BEIRUT & CAIRO (AP) - The leader of Hezbollah has called for protests against the infamous anti-Islam video starting on Monday but says Muslims must not attack embassies.
Sheik Hassan Nasrallah said Sunday that the Shiite militant group will organize demonstrations against the film in different parts of Lebanon.
In a televised speech, he called for an international agreement making it illegal to attack any divine religion.
And in Cairo, Egypt's presidential spokesman says the breaching of the U.S. embassy in that city during protests over the film was "unjustified," denouncing it in the strongest words to date to come from the nation's highest office.
Spokesman Yasser Ali's comments Sunday seem aimed to defuse criticism of President Mohammed Morsi, who condemned the breaching of the mission's perimeter only two days afterward, leading to tension with Washington.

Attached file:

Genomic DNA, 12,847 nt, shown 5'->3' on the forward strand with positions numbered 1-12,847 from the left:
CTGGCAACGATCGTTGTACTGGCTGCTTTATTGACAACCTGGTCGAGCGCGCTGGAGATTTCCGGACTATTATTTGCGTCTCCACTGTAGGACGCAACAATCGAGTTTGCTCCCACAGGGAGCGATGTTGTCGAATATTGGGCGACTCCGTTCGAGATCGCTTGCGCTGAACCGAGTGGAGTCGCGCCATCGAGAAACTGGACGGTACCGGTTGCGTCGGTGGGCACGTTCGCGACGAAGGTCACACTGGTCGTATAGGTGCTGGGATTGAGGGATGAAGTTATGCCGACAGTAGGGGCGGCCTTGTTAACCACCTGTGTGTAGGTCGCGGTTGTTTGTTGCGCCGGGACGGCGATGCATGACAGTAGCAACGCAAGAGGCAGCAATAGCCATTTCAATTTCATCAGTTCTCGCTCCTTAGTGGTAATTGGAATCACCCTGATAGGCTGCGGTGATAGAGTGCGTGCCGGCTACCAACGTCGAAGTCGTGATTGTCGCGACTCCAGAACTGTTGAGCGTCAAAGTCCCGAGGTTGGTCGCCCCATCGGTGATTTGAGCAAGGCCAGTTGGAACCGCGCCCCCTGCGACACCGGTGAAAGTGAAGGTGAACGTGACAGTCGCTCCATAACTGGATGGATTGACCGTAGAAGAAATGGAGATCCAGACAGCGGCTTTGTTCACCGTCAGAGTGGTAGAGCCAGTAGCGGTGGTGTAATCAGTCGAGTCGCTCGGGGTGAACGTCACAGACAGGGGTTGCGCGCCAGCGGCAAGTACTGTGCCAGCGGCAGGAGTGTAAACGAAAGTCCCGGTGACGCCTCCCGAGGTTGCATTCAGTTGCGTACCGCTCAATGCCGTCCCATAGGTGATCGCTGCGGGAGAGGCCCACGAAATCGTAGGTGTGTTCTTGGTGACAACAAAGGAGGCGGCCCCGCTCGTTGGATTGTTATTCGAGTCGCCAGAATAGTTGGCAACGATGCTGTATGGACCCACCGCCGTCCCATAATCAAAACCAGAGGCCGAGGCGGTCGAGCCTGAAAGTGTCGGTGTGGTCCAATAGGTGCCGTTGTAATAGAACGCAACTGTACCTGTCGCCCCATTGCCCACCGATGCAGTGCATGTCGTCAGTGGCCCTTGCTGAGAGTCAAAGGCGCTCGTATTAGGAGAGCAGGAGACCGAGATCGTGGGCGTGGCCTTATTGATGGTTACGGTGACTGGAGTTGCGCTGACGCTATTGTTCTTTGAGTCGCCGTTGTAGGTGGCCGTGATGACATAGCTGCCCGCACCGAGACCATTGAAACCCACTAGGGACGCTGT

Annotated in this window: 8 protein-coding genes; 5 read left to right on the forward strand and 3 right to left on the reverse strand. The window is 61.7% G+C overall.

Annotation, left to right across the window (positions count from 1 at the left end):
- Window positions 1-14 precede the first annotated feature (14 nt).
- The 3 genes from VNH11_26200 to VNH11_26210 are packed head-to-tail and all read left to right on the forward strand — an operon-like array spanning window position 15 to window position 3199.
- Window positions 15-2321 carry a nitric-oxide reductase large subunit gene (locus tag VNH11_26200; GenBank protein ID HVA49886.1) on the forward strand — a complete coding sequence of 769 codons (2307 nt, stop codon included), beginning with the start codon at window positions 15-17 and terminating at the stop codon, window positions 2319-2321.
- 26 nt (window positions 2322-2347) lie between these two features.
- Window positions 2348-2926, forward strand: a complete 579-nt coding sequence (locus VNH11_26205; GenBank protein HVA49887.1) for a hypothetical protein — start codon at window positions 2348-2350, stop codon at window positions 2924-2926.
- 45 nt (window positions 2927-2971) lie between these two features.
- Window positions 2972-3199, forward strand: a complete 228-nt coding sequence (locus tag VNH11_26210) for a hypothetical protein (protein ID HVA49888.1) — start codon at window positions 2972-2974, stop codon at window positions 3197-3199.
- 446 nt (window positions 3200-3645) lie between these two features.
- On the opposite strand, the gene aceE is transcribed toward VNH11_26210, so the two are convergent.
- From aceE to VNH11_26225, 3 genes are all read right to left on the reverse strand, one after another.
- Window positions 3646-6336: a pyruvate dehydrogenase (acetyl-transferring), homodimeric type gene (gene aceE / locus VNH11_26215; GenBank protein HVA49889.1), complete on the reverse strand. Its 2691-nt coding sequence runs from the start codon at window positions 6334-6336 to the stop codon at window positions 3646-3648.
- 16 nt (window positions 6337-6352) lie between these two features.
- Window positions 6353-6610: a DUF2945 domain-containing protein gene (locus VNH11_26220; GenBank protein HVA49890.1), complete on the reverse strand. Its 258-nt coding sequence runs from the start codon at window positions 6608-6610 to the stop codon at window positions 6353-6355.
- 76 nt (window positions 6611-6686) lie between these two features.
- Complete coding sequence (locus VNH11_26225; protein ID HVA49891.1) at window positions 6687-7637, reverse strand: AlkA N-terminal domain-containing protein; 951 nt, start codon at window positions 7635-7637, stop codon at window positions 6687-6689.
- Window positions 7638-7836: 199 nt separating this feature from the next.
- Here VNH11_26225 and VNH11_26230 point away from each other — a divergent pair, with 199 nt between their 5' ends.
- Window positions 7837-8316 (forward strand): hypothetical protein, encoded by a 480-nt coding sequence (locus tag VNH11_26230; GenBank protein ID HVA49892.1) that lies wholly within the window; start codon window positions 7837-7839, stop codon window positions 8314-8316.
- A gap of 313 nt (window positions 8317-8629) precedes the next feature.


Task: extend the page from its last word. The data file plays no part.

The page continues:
Scores of Egyptian protesters scaled the embassy walls on Tuesday and entered its courtyard, tearing down the U.S. flag. Hours later, attackers in Libya killed four diplomats, including the ambassador, in an assault on the Benghazi consulate.
After three days of clashes in Cairo, authorities blocked off the embassy's street with a concrete wall. The visa section remained closed Sunday despite earlier plans to reopen.